Dizzcock : i don’t wanna sound like a self-centered prick, but I think that if there’s really something interesting going on in Czech electronic music scene then it sort of whirls around us. There is a label Klangundkrach which we all were/are part of, even though I’m not sure if it exists anymore. If so, it exists as a symbol. It has a pretty interesting history behind it, so we dont wanna throw it into a bin just like that, but recently we’ve all been doing our stuff elsewhere. I really like for example White Wigwam, who’s doing interesting stuff. His sound is usually minimal and yet it has such a dark energy around it. It’s Evil! His recent release was a split tape of live record from his show at Hannover with Klaus Legal. I think that an Ostrava-based projects I Love 69 Popgeju, Marius Konvoj and Schwarzprior are in a way very special and underratted bands. They are our friends and we played together a lot of times. These are one of very few bands that we can actually play with on our czech shows and it won’t sound like totally different shit that just happens to play at the same venue. Oh yeah there is a cool dude Dan Vlček. He’s from legendary Groupe Guma Guar. He started his own solo project RelaxCORE. I heard his live show like two months ago and it was one of the best performances I saw in Prague this year. He surprised me a bit. I expected some kind of a budhist-minimal-dance music as he’s a lot into this stuff nowadays, but his sound was all around, heavy and noisey. Generally speaking there is some very exciting stuff going on in Czech Republic. People start to notice it, but it’s still pretty much small community of people who care about it. I think we get more feedback from abroad than at home.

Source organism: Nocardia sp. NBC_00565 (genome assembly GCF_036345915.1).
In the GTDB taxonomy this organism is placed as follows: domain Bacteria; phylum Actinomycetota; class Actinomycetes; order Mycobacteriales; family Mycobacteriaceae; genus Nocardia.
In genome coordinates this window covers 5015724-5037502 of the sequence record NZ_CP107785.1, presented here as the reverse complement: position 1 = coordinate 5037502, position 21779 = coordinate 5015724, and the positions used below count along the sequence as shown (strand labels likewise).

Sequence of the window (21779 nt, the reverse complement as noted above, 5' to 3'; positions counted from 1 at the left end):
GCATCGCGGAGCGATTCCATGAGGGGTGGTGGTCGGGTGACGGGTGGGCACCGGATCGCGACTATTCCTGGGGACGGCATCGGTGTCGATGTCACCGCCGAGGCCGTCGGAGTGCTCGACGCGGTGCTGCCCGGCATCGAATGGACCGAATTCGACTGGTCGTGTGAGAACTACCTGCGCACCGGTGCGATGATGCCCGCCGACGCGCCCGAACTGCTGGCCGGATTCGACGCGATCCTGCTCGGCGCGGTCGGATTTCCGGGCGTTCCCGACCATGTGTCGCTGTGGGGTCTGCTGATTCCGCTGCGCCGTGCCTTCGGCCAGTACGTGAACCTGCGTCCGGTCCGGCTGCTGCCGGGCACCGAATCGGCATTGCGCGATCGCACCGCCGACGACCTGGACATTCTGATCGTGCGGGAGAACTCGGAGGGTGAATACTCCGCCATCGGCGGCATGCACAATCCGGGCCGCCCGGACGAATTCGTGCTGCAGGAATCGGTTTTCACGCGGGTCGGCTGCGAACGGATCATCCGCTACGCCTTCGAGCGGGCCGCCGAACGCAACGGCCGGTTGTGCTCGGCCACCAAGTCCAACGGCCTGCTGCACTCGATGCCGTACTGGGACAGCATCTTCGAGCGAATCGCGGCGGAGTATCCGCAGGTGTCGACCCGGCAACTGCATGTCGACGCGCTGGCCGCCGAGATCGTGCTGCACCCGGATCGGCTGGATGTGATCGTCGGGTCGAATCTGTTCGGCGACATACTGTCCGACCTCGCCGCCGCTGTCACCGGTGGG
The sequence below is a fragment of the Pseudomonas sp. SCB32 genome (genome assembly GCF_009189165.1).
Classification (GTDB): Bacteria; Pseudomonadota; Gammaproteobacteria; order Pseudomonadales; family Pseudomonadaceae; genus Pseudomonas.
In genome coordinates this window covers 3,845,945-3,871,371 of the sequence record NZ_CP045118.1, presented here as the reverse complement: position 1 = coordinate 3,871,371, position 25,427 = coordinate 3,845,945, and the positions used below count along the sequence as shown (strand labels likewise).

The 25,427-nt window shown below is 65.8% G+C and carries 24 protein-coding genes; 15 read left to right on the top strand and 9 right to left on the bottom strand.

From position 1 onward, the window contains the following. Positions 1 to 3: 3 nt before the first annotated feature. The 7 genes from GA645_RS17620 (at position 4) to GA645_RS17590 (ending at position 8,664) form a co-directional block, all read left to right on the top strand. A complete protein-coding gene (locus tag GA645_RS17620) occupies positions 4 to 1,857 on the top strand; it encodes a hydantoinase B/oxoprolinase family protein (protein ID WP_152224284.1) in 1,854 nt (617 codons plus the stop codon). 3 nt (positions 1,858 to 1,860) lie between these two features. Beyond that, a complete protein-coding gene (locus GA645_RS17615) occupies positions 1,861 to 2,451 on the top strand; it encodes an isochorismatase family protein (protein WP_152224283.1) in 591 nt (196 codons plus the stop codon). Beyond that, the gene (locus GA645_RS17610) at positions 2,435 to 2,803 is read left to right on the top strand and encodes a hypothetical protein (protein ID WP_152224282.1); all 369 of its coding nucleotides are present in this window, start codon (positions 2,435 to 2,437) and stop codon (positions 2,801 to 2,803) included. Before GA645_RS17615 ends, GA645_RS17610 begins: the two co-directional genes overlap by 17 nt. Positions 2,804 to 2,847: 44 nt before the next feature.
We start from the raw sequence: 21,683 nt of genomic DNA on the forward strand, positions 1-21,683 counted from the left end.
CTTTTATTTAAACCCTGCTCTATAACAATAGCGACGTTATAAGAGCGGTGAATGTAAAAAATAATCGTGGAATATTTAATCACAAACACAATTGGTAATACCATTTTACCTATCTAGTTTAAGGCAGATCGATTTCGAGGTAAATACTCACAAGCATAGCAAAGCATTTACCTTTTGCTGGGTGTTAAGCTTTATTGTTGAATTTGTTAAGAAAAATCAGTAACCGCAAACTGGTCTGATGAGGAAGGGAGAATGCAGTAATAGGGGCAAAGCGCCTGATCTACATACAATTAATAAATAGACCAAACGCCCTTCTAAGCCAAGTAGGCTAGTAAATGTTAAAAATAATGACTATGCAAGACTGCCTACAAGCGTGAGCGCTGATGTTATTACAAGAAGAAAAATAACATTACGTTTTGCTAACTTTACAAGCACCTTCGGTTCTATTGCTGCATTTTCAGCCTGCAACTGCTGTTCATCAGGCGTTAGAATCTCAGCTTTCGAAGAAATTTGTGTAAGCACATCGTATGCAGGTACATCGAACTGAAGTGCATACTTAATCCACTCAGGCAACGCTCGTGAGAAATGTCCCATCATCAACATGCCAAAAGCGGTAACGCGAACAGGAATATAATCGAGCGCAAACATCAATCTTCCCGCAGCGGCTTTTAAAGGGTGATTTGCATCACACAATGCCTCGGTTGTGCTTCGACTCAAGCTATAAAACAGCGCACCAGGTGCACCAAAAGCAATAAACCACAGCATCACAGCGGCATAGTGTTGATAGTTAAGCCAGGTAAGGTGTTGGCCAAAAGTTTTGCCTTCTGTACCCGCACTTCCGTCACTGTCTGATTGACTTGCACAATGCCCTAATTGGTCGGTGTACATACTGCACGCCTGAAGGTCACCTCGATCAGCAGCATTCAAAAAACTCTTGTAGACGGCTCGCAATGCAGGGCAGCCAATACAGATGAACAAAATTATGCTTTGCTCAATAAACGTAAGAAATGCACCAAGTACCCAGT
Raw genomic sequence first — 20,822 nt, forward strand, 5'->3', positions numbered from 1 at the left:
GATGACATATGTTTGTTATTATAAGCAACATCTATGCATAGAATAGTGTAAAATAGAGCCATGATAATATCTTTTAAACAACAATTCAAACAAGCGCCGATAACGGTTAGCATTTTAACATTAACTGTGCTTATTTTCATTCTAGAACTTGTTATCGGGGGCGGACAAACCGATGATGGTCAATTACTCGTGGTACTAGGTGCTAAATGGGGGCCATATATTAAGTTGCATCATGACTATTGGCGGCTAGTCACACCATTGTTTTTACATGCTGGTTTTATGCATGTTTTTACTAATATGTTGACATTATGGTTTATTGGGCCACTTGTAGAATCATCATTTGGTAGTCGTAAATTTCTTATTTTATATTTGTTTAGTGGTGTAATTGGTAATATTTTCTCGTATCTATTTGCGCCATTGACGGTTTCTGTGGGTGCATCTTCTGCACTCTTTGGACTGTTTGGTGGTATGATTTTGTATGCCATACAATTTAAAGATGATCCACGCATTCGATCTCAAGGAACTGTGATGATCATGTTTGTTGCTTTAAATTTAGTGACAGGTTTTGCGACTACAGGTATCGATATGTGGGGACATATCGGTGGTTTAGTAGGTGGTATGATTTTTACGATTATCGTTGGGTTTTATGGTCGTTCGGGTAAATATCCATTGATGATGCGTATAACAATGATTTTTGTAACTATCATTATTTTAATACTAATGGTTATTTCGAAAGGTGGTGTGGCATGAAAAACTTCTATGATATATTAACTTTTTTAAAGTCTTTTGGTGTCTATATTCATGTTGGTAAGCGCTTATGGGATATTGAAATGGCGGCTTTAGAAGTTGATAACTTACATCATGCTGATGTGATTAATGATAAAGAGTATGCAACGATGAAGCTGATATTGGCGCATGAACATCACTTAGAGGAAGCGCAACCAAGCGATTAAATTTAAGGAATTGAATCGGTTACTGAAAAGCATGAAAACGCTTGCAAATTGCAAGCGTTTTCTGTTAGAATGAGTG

snsbr: I wouldn’t be so harsh. There’s a new label Baba Vanga, which is doing outstanding job. For example they released absolutely unique self-titled recording by Střed světa. He’s mixing weird electro improvisation with beat-like structures. I totally recommend this stuff to all of you. There are couple of interesting techno, grime, hip-hop, IDM DJs as well. Head in Body’s project Sister Body is one of the most interesting underground acts in Central Europe I would say. I really enjoyed listening to Sky to Speak from Brno and Jacques Kustod from Bratislava. There is also a really strong sort of dada musical scene. Bands like I love 69 Popgeju, Like She, Love or Marius Konvoje are crazy, unique and full of extreme energy. It’s getting better and better in Czech Republic.
h/b: I would also recommend what Phaerentz is doing these days - formerly a member of an experimental turntable project Birds Build Nests Underground, he’s reaching awesome repetitive trance-like sound by phase shifting and layering short loops mixed live from 4 or 5 language repeaters. Totally different experience, though surely inspired by amazing Nonhorse cassette djing.
You have played with Cult british electonic/pscyhe act Gnod at their Gesamtkunstwerkt night at Islington mill Manchester and released on their cult tesla tapes label, how did you first come into contact with them?
Dizzcock : we had a show with Gnod in Prague on april this year. We played our set. I was buzzing throughout that night. We just enjoyed ourselves and once we were over with it I stepped down to grab a beer and was immediately approached by Paddy (Druss) who was overexcited with what he heard. He was like : Fucking hell mate, you nearly killed me with that music! my brain was wandering in some other dimension of existence. Haha, then of course Gnod played their set which wasn’t that far away from what we played before. We talked a lot and once they were back home from their tour they asked us if we would be up for making a Tesla Tape’s cassette. We had a lot of new stuff already, so we did this Raving Peacocks Tail tape pretty quick.